We're finally done outlining a detailed plan to create a new owl colony in the Otay Mesa preserve that the Zoo told us about in their email.  We researched extensively, including what rodents we would use, where we would get the rodents, and how we would dispose of them after they finished building burrows.  Along the way, we came across this quotation by Dr. Lenihan of the San Diego Zoo: "The re-establishment of California ground squirrels is a critical component of any long-term recovery plan for burrowing owls and the larger ecosystem because squirrels provide vital resources," Lenihan said. "Sites with ground squirrel colonies have a greater diversity of reptiles, amphibians, insects and birds than sites where they are absent." 

With that, we decided to incorporate ground squirrels into our process, because it would greatly simplify processes after they finished burrowing, since we could simply release them to further replenish the environment.  This sets up an ideal situation in which we both increase biodiversity by reintroducing burrowing owls and ground squirrels back into areas where they were exterminated or otherwise removed, but we also contribute to reestablishing the ecological processes the dominated the area before human intervention.  Our project will actually be helping to reestablish two species at once!

We also decided that we would rescue all animals from around Southern California, researching and mapping points of collection.  Today, we finalized our plans and contacted Mr. Swaisgood who put us in contact with Dr. Lenihan, who is in charge of the Zoo’s Otay Mesa Owl Project.  We just started our letter to her.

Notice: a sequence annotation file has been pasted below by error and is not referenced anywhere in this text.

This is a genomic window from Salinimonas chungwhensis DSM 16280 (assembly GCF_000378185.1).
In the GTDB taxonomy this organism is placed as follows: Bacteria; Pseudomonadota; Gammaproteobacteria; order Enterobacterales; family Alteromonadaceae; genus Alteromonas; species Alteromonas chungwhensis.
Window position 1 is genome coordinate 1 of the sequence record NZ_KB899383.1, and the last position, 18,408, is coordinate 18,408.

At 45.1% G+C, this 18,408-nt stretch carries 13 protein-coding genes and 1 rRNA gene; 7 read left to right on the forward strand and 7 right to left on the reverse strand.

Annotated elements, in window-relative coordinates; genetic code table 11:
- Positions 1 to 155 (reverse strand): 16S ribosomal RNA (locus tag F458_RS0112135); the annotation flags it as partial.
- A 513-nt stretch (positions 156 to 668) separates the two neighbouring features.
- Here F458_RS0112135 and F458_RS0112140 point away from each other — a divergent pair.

At the same time, some team members decided that it would be a good idea to participate in some community service project competitions, since these competitions would give us a chance to present before philanthropically-inclined people and educate them about the burrowing owl.  We researched one competition, the Community Problem Solving Competition of the Future Problem Solving Program, learned the rules, and registered as a team.  At our meeting today, our members started drafting their parts of the final report while others designed more merchandise. Still others compiled more research on burrowing owl-squirrel interactions.

We're refining our ideas for building an owl colony at the moment, and in the mean time we're starting the fundraising part of our project.  Everything's starting small, and expenses are adding up for our designing and editing.  We sold our first round of donated items and owl-themed merchandise today at a community swap meet at our school.  We've actually raised enough money to continue to expand our merchandise line, which we'll be selling to support local owl conservation groups.